Early FTM surgeries involved the implanting of testicular tissue in place of the removed ovaries.[14] Crystalline male hormones had been extracted in usable quantities from male urine by 1903,[15] but it represented an infection risk. Synthetic hormones were not manufactured until 1920 (by Bayer),[16] and there is no evidence that Hart took hormones as part of his treatment.

Hart's surgery was completed at the University of Oregon Medical School[17] over the 1917–1918 winter vacation. He then legally changed his name.

He interned at San Francisco Hospital. A former classmate recognized him there, and he was outed as transgender in the Spokesman-Review newspaper on Feb. 6, 1918. The article's opening sentence referred to him by his birth name and with incorrect pronouns, describing him as having graduated from Stanford "as a fluffy coed...[who] affected boyish mannerisms."[18]

In February 1918 he married his first wife Inez Stark and moved with her to Gardiner, Oregon, to set up his own medical practice.

In an interview with a local paper, Hart declared that he was "happier since I made this change than I ever have in my life, and I will continue this way as long as I live [...] I have never concealed anything regarding my [change] to men's clothing [...] I came home to show my friends that I am ashamed of nothing."[19]

In Oregon, Hart suffered an early blow when a former medical school classmate outed him as transgender, forcing Hart and his wife to move. Hart found the experience traumatic and again consulted Gilbert, who wrote that Hart had suffered from "the hounding process ... which our modern social organization can carry on to such perfection and refinement.". Hart set up a new practice in remote Huntley, Montana, writing later that he "did operations in barns and houses...('til) the crash of the autumn of 1920 wiped out most of the Montana farmers and stockmen, and me along with them". He then took itinerant work, until in 1921, on a written recommendation from noted doctor Harriet J. Lawrence (decorated by President Wilson for developing a flu vaccine), he secured a post as staff physician at Albuquerque Sanatorium.

The relocations, financial insecurity, and secrecy placed strain on Hart's marriage, and Inez left him in September 1923. She ordered him to have no further contact with her, and divorced him in 1925. The same year Hart married his second wife, Edna Ruddick; the union lasted until the end of Hart's life. In 1925 Hart moved to the Trudeau School of Tuberculosis in New York, where he also carried out postgraduate work; he spent 1926–1928 as a clinician at the Rockford TB sanatorium in Illinois. In 1928 Hart obtained a master's degree in Radiology from the University of Pennsylvania; he was in 1929 appointed Director of Radiology at Tacoma General Hospital. During the 1930s the couple moved to Idaho, where Hart worked during the 1930s and early 1940s; his work also took him to Washington, where he held a research fellowship as a roentgenologist in Spokane. During the war Hart was also a medical adviser at the Army Recruiting and Induction headquarters in Seattle, while Edna worked for the King County Welfare Department in the same city.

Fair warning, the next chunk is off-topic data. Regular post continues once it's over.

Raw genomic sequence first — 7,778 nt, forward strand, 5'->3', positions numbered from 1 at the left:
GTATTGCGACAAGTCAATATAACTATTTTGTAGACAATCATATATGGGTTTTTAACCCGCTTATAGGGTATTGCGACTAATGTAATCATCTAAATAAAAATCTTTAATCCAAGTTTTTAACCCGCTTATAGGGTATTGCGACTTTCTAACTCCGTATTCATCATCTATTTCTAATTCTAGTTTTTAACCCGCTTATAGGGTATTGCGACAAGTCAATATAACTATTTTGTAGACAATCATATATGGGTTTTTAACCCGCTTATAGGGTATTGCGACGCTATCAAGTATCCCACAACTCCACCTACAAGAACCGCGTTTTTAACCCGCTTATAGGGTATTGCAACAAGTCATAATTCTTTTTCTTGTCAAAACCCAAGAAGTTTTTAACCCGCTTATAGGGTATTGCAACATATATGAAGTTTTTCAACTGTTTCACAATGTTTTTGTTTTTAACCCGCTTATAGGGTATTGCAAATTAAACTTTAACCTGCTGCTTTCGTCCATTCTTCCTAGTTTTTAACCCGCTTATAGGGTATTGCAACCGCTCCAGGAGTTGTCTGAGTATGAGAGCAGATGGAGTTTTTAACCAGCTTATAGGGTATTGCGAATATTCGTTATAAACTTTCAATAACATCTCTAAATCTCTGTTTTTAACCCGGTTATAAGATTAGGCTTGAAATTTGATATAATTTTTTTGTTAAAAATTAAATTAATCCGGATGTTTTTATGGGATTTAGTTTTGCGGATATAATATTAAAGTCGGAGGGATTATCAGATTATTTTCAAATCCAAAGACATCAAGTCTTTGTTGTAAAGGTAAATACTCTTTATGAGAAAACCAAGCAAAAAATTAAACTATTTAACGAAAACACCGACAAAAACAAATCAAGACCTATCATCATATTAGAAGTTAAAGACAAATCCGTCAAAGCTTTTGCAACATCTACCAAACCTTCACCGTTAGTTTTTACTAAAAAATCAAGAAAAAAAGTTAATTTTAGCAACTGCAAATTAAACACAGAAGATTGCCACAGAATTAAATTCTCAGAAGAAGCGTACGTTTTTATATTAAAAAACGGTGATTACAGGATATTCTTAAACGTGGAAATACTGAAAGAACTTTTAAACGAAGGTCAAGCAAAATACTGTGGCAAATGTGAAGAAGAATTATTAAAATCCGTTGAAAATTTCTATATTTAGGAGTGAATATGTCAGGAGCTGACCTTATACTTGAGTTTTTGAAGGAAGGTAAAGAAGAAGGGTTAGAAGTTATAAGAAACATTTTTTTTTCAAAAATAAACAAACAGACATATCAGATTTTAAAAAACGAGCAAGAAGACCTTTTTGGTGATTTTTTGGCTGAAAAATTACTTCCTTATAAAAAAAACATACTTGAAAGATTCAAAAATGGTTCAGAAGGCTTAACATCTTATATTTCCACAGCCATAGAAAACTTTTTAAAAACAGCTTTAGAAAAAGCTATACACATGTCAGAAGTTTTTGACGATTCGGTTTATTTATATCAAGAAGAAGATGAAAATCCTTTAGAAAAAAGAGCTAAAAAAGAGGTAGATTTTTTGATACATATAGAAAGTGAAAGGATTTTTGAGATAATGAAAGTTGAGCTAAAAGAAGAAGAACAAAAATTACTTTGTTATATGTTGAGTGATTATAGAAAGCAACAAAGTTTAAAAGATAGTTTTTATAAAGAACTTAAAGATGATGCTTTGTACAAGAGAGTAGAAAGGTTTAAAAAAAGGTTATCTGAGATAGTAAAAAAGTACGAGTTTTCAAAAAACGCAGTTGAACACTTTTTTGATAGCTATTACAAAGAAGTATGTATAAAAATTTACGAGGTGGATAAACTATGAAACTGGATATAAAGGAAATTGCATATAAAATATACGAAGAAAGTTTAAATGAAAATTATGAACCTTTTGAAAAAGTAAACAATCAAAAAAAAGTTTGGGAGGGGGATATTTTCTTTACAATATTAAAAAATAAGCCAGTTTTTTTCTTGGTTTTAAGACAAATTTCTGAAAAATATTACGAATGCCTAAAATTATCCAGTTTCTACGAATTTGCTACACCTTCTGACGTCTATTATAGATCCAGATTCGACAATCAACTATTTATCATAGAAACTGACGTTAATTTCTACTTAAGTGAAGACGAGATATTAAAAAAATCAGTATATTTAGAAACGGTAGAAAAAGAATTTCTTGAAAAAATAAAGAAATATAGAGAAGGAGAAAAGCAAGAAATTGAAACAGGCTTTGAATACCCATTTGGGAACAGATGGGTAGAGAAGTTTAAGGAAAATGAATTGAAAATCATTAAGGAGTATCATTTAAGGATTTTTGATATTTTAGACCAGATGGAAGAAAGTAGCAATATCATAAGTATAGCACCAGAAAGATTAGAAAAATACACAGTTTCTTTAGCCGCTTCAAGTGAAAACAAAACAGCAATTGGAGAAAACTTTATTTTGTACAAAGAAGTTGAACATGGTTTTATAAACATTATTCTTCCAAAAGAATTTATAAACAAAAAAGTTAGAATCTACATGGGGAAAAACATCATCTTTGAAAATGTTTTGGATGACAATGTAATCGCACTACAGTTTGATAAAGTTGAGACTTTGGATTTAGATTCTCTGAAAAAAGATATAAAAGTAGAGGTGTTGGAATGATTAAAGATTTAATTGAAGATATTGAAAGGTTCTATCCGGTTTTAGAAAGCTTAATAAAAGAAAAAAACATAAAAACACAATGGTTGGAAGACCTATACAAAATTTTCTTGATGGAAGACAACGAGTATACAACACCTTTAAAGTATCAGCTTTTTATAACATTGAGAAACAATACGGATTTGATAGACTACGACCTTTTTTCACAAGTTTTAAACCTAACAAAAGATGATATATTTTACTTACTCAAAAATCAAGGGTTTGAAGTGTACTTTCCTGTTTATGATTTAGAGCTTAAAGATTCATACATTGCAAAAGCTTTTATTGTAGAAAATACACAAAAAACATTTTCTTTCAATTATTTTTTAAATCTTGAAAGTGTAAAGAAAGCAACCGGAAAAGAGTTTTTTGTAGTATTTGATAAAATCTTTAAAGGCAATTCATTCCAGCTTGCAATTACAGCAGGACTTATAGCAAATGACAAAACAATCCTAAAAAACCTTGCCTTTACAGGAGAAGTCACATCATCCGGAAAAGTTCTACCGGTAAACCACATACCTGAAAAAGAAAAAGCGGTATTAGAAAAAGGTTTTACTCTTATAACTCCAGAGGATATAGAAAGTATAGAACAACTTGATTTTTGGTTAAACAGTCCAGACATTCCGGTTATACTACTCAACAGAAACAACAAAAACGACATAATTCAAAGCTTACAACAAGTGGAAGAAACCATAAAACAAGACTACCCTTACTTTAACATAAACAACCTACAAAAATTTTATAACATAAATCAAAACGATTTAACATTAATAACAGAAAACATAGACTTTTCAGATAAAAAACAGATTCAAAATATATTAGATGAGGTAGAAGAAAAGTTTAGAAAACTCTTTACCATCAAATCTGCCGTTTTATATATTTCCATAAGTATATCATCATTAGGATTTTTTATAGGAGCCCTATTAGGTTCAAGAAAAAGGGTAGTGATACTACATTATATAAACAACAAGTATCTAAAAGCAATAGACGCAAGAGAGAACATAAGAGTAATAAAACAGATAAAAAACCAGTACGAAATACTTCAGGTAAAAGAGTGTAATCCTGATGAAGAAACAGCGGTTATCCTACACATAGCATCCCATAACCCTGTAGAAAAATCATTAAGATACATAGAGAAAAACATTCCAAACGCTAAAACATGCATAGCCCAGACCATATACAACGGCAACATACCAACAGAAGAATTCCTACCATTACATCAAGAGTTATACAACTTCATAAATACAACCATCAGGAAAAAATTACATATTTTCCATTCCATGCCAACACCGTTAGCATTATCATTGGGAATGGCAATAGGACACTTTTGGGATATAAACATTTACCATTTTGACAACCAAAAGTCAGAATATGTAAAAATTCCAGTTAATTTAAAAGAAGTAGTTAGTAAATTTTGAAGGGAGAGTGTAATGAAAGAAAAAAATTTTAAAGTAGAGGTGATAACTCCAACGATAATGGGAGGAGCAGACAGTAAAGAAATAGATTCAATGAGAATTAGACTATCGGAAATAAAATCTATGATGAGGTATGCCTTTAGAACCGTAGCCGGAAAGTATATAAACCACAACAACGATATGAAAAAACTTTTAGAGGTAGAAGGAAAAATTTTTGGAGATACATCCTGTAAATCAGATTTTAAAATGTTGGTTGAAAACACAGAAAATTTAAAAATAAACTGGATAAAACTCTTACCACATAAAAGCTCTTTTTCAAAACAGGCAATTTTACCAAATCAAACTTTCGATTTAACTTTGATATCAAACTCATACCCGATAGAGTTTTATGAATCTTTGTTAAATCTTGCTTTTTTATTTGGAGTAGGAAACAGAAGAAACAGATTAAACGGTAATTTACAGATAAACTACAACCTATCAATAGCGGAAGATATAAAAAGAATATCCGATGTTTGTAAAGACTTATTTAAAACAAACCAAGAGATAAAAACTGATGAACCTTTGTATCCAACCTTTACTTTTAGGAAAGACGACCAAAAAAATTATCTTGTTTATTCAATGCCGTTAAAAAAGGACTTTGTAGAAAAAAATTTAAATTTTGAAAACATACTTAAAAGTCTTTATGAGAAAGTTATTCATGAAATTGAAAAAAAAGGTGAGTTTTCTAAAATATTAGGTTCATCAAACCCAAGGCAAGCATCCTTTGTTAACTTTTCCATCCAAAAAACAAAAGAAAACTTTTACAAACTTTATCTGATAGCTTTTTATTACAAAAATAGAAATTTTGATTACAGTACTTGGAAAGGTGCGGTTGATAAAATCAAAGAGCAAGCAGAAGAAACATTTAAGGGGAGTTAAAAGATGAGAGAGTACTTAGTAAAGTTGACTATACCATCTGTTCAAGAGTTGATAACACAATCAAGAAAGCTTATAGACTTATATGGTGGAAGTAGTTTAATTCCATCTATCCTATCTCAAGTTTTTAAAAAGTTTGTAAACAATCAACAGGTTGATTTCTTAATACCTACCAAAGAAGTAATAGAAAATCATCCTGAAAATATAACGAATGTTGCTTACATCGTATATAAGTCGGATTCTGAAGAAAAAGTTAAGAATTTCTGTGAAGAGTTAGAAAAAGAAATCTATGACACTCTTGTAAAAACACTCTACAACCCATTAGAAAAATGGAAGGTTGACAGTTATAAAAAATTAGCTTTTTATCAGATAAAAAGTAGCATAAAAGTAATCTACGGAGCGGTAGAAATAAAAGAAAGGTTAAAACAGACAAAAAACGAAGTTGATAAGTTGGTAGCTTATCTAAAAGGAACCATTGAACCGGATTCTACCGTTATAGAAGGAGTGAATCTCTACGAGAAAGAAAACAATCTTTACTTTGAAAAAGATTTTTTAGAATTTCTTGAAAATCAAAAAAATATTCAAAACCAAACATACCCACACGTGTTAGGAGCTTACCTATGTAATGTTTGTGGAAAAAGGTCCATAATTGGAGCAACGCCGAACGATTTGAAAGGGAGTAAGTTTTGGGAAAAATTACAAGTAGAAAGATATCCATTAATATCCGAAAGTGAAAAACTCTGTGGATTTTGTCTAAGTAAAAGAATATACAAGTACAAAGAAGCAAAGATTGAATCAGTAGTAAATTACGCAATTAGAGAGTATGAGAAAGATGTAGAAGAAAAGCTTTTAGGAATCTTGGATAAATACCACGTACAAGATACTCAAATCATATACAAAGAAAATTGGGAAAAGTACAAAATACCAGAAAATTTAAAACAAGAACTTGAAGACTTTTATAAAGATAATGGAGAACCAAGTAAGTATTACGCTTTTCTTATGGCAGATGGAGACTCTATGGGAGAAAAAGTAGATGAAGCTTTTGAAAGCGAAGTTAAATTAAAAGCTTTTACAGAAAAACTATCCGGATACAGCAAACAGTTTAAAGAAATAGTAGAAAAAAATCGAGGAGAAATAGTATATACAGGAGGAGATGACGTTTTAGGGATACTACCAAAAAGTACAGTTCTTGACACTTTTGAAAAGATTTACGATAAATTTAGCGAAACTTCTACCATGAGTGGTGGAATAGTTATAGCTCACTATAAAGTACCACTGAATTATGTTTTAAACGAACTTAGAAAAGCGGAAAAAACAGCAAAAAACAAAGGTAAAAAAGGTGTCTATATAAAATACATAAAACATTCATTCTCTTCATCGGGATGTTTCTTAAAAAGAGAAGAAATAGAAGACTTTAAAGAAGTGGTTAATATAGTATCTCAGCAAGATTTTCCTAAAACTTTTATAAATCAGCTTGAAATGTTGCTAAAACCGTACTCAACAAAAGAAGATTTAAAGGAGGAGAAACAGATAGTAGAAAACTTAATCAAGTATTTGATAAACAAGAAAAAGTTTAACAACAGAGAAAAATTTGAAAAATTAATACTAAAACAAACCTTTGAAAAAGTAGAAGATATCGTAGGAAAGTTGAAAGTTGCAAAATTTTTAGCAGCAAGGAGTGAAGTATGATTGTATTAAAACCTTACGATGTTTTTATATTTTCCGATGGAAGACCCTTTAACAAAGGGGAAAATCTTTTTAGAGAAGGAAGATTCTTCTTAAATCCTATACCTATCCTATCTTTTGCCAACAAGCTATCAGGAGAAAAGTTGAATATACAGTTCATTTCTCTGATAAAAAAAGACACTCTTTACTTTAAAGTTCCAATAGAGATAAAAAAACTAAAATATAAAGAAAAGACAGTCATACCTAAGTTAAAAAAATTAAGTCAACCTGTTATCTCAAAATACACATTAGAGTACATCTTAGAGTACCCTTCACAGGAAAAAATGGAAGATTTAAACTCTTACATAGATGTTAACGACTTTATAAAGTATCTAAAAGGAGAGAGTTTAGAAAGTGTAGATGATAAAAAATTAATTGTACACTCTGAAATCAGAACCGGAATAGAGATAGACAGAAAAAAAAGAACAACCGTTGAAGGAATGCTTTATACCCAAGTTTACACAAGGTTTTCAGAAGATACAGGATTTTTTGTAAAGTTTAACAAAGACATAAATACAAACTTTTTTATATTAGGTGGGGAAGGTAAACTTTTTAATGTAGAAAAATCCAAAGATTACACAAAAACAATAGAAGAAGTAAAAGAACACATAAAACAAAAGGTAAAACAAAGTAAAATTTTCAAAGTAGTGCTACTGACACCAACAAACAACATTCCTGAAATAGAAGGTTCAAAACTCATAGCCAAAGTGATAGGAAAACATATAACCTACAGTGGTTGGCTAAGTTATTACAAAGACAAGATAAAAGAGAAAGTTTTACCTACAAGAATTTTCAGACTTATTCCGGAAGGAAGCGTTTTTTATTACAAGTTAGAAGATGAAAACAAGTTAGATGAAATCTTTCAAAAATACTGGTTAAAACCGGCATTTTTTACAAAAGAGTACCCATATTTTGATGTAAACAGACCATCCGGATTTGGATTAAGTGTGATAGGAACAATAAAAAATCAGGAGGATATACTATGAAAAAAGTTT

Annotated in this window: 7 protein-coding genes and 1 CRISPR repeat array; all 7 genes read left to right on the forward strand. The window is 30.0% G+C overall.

In 1948, after Hart obtained a master's degree in public health from Yale, the couple moved to Connecticut, where Hart had been appointed Director of Hospitalization and Rehabilitation for the Connecticut State Tuberculosis Commission. The couple lived for the rest of their lives in West Hartford, Connecticut, where Edna became a professor at the University of Hartford. After the Second World War synthetic testosterone became available in the US, and for the first time Hart was able to grow a beard and shave. He also developed a deeper voice, making him more confident and his public appearances easier.[8]

During the last six years of his life Hart gave numerous lectures, and dedicated all his free time to fundraising for medical research and to support patients with advanced TB who could not afford treatment. He was a member of the American Thoracic Society, American Public Health Association, American Association for the Advancement of Science, and American Civil Liberties Union, among many others. Socially, both he and Edna were well liked, active community leaders. Alan served for eight years as vice president for his local Unitarian Church council.

Hart died of heart failure on July 1, 1962. The terms of his will directed his body be cremated and his ashes scattered over Puget Sound where he and Edna had spent many happy summers together.

Hart said once, in a speech to graduating medical students, "Each of us must take into account the raw material which heredity dealt us at birth and the opportunities we have had along the way, and then work out for ourselves a sensible evaluation of our personalities and accomplishments".